Section 80C provides many ways to claim deductions, like, EPF, PPF, ELSS, ULIPs, and payments towards children’s tuition fees, home loan repayment, life insurance premium, etc., which one can effectively utilize to avail of these deductions.

Some points to note:

  • Premiums paid for life insurance policies are eligible and can be used to claim for deductions up to Rs 1.5 Lakh. This is the total deduction allowed for all payments and investments under this Section.
  • To claim deductions, the annual premiums paid should be less than or equal to 10% of the policy Sum Assured. In cases where the premiums exceed 10%, proportionate deductions are applied.
  • Any policy issued before 31.03.2012 will have deductions applied to it only if the annual premium is less than 20% of the Policy Sum Assured.
  • Also, an exception where 80C deduction would not apply in the case of an insurance policy is the surrender or termination before two years from the policy end. In this case, as per the provisions of Section 80C (5), the policyholder would not be able to claim tax benefits on premium payments under Section 80C.

Tax Benefits of Single Premium Insurance Policy

There are life insurance policies where one does not need to pay a premium on a yearly basis. Insurance companies sell customized products like SPLI or Single Premium Life Insurance policies. They provide life cover for longer tenure with regular benefits like standard life insurance policies. In SPLIs, the insured has a pre-mature exit option, which can be exercised after completing five years of the term.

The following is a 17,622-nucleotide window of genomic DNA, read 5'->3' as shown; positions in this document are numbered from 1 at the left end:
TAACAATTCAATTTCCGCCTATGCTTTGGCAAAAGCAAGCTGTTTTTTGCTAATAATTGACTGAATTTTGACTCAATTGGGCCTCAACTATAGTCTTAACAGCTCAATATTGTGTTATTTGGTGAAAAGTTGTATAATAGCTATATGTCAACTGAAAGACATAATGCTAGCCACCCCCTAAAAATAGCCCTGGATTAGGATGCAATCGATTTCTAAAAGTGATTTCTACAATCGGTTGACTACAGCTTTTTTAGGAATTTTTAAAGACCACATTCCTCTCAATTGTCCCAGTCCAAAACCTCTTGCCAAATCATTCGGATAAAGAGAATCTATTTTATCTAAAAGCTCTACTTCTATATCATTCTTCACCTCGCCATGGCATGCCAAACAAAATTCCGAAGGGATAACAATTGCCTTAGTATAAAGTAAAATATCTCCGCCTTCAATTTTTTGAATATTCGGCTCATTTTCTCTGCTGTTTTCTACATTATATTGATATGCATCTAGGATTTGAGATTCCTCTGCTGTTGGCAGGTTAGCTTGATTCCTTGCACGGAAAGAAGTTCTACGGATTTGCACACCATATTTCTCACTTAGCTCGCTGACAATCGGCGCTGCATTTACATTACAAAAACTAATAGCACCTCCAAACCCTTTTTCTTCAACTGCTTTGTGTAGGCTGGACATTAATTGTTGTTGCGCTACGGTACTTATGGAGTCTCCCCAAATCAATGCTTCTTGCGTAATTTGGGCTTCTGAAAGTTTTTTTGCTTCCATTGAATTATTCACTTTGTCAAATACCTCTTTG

However, SPLIs have different types of term insurance tax benefits than regular life insurance policies. SPLI policies provide tax benefits under Section 80C and Section 10(10D) of the Income Tax Act, 1961. A host of particular conditions that are needed to be met to acquire term insurance tax benefits.

  • Any SPLI policy issued after 01.04.2012 will have tax-free maturity proceeds under Section 10(10D) in the situation that the minimum amount assured remains ten times the single premium paid at last. This essentially implies that if an individual makes a payment of INR 15000 as a single premium, then their life coverage must be more than INR 1.5 lakh to avail of tax-free maturity proceeds. When purchasing an SPLI policy, one must, therefore, always make sure that the life cover is ten times the premium at the least.  
  • The whole maturity amount is taxable for the year they are received if the above condition is not met. However, suppose the maturity proceeds are paid owing to the nominee(s) upon the death of the insured. In that case, the maturity sum shall be exempt from income tax, notwithstanding the extent of the premium paid.
  • However, if the premium paid by the insured under the SPLI policy is more than 10% of the Sum Assured, then the Section 80C deduction under the Income Tax Act shall be 10% of the Sum Assured. 
  • Any premium paid more than this amount cannot be claimed as a deduction under the 80C as per the provisions.